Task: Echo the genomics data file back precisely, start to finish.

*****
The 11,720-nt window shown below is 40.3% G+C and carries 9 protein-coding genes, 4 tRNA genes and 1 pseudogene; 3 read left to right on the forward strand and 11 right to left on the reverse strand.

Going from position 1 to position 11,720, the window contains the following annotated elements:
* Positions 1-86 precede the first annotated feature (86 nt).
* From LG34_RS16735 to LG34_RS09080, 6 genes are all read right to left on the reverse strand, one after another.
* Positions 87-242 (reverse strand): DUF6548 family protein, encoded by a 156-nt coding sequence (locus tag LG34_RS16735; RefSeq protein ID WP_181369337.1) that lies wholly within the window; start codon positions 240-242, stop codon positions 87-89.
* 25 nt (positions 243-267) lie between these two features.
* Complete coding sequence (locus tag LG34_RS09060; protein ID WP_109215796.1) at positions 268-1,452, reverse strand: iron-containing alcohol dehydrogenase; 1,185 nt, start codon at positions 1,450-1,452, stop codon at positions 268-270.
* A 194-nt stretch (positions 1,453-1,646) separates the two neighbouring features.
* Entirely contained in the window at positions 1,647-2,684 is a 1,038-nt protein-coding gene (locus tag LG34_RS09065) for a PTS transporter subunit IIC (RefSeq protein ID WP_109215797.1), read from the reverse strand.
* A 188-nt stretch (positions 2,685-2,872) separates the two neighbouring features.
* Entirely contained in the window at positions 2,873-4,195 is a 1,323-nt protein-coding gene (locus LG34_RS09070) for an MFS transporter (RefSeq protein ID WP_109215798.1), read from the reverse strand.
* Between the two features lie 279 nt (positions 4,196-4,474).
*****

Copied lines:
The 11,720-nt window shown below is 40.3% G+C and carries 9 protein-coding genes, 4 tRNA genes and 1 pseudogene; 3 read left to right on the forward strand and 11 right to left on the reverse strand.

Going from position 1 to position 11,720, the window contains the following annotated elements:
* Positions 1-86 precede the first annotated feature (86 nt).
* From LG34_RS16735 to LG34_RS09080, 6 genes are all read right to left on the reverse strand, one after another.
* Positions 87-242 (reverse strand): DUF6548 family protein, encoded by a 156-nt coding sequence (locus tag LG34_RS16735; RefSeq protein ID WP_181369337.1) that lies wholly within the window; start codon positions 240-242, stop codon positions 87-89.
* 25 nt (positions 243-267) lie between these two features.
* Complete coding sequence (locus tag LG34_RS09060; protein ID WP_109215796.1) at positions 268-1,452, reverse strand: iron-containing alcohol dehydrogenase; 1,185 nt, start codon at positions 1,450-1,452, stop codon at positions 268-270.
* A 194-nt stretch (positions 1,453-1,646) separates the two neighbouring features.
* Entirely contained in the window at positions 1,647-2,684 is a 1,038-nt protein-coding gene (locus tag LG34_RS09065) for a PTS transporter subunit IIC (RefSeq protein ID WP_109215797.1), read from the reverse strand.
* A 188-nt stretch (positions 2,685-2,872) separates the two neighbouring features.
* Entirely contained in the window at positions 2,873-4,195 is a 1,323-nt protein-coding gene (locus LG34_RS09070) for an MFS transporter (RefSeq protein ID WP_109215798.1), read from the reverse strand.
* Between the two features lie 279 nt (positions 4,196-4,474).